The flare or round-out should be started 10-20’ above the runway. As you approach the runway and begin to slow by increasing pitch, gradually decrease power. As the airplane slows, shorten your focus. In the beginning of the flare, you are trading airspeed for altitude in the form of a shallower rate of descent. By increasing the pitch, descent rate is slowed so that you can allow the airplane to settle. Back pressure, however, will need to continue to increase until there is no more airspeed to trade. At this point the airplane will settle to the ground as the airplane wings stall…ideally, the same time full back elevator is reached.
Landings are a delicate exercise in energy management. We rightfully tend to focus on the danger of mismanagement in the slow direction, but high speed can be just as harmful. I happen to believe it is mismanagement in the high speed direction that often leads to sloppy base to final turns resulting in cross-controlled situations at low altitudes. Precision should be the goal.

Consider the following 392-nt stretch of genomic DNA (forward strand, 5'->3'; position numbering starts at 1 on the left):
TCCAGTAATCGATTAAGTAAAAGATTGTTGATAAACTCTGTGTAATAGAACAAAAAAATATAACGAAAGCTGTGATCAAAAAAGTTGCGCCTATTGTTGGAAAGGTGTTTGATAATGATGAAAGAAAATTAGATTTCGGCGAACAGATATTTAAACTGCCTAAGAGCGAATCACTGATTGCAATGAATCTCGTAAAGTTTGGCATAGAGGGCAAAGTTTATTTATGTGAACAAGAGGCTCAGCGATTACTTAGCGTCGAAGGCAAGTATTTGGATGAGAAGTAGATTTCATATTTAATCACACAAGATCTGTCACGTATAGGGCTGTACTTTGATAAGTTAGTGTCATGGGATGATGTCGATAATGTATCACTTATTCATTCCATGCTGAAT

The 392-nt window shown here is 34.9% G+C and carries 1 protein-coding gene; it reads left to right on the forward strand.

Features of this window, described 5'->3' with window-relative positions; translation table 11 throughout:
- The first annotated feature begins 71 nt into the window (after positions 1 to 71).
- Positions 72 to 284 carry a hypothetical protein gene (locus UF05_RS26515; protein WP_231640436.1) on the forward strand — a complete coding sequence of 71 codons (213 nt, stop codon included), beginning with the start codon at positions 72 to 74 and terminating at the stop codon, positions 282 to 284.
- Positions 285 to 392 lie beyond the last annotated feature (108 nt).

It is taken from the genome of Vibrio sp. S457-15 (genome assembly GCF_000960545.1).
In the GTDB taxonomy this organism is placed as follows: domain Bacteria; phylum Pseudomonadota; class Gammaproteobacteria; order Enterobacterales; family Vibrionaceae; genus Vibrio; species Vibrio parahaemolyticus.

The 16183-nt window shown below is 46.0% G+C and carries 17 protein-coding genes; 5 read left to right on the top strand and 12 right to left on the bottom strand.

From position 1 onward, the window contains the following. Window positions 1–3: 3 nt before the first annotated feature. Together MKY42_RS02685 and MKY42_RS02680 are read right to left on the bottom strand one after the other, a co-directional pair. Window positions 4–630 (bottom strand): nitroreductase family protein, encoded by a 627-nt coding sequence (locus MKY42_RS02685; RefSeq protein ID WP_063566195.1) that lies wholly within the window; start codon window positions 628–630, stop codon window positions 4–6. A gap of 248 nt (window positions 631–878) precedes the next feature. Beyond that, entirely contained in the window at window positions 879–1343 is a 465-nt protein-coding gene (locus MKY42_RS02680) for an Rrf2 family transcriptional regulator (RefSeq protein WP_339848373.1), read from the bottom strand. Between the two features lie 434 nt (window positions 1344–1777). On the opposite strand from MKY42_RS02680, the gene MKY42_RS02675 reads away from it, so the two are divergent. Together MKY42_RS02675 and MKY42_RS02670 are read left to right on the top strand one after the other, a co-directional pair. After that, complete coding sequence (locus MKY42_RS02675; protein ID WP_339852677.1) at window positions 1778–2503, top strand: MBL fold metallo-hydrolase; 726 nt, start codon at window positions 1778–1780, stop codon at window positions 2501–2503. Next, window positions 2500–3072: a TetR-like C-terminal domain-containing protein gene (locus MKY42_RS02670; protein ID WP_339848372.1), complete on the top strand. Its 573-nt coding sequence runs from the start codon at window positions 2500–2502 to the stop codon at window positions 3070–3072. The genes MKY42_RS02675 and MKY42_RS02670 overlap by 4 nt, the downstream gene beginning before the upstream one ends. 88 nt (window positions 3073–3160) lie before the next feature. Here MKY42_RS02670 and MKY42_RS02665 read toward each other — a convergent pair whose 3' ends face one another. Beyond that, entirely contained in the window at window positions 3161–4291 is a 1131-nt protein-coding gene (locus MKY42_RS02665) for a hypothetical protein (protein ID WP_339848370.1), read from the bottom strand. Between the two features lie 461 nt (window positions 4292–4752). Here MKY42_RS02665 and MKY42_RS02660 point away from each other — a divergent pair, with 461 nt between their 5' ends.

PRACTICE, PRACTICE, PRACTICE
Finally a word on practice. A wise person once told me you can’t practice anything effectively unless you have goals and a method to measure progress. In terms of making more consistent landings, this means examining your landings with a critical eye. Some things to consider:
- Speed – are your pattern speeds correct and consistent through all legs
- Aiming & Touchdown points – are you maintaining the discipline to select aiming and touchdown points for every landing and making those touchdown points
- Flare & Touchdown – are you appropriately trading airspeed for altitude in the form of a shallower descent in the flare and touching down as the wings stall
- Runway alignment – are you on center line with the longitudinal axis parallel to the runway
- Go-Arounds – are you following your own rules for a stable approach and executing a go-around when appropriate.
Judge your improvement on the quality of your “bad” landings. And practice under a variety of conditions (wind, configuration, time of day, etc.) to better hone your visual cues and mastery of the airplane.